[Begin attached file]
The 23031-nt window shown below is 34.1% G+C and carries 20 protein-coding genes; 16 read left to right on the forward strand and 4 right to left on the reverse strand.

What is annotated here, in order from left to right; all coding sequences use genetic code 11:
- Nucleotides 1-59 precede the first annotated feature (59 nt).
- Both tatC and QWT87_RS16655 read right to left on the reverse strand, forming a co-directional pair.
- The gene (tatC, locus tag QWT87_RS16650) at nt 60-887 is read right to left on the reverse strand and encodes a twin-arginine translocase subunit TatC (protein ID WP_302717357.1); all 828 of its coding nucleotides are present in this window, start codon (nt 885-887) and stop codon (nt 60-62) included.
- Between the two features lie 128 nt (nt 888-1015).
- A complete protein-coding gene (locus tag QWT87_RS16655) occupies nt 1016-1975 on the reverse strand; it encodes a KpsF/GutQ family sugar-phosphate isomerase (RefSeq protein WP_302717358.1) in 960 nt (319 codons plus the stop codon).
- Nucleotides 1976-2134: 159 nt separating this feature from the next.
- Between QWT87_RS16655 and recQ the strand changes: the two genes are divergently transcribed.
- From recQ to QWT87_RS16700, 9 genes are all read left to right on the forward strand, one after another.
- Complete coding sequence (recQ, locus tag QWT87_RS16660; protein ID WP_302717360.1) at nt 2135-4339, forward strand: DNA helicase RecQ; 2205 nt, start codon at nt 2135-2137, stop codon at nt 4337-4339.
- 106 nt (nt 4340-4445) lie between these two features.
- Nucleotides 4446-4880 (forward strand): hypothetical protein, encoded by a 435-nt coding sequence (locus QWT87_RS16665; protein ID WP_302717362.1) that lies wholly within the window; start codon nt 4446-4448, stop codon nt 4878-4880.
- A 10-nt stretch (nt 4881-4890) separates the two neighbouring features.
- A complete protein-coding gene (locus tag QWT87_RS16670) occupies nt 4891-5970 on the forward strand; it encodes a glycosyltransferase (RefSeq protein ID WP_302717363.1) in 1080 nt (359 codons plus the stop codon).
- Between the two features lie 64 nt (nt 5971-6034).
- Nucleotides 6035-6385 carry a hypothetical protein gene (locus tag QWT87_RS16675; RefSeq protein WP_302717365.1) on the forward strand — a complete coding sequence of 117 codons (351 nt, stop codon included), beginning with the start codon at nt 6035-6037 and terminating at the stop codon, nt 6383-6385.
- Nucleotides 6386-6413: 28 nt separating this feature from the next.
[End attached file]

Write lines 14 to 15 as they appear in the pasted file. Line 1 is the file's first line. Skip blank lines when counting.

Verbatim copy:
- A 10-nt stretch (nt 4881-4890) separates the two neighbouring features.
- A complete protein-coding gene (locus tag QWT87_RS16670) occupies nt 4891-5970 on the forward strand; it encodes a glycosyltransferase (RefSeq protein ID WP_302717363.1) in 1080 nt (359 codons plus the stop codon).